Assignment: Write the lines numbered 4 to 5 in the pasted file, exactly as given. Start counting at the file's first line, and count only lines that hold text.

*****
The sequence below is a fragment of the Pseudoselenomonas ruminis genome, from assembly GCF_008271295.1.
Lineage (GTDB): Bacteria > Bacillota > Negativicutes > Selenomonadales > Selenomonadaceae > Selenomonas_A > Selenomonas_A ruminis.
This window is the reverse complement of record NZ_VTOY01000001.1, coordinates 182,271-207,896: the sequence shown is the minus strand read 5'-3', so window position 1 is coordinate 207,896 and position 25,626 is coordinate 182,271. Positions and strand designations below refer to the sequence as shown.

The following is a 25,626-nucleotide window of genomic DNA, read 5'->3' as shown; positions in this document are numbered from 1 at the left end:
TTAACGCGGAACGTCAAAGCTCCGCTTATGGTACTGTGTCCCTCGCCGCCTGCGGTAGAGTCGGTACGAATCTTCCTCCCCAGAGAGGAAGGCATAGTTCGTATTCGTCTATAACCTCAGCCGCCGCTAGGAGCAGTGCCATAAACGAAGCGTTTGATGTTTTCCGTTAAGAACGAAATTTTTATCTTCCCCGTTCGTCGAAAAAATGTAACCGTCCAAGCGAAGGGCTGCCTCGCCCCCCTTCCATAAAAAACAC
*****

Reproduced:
The following is a 25,626-nucleotide window of genomic DNA, read 5'->3' as shown; positions in this document are numbered from 1 at the left end:
TTAACGCGGAACGTCAAAGCTCCGCTTATGGTACTGTGTCCCTCGCCGCCTGCGGTAGAGTCGGTACGAATCTTCCTCCCCAGAGAGGAAGGCATAGTTCGTATTCGTCTATAACCTCAGCCGCCGCTAGGAGCAGTGCCATAAACGAAGCGTTTGATGTTTTCCGTTAAGAACGAAATTTTTATCTTCCCCGTTCGTCGAAAAAATGTAACCGTCCAAGCGAAGGGCTGCCTCGCCCCCCTTCCATAAAAAACAC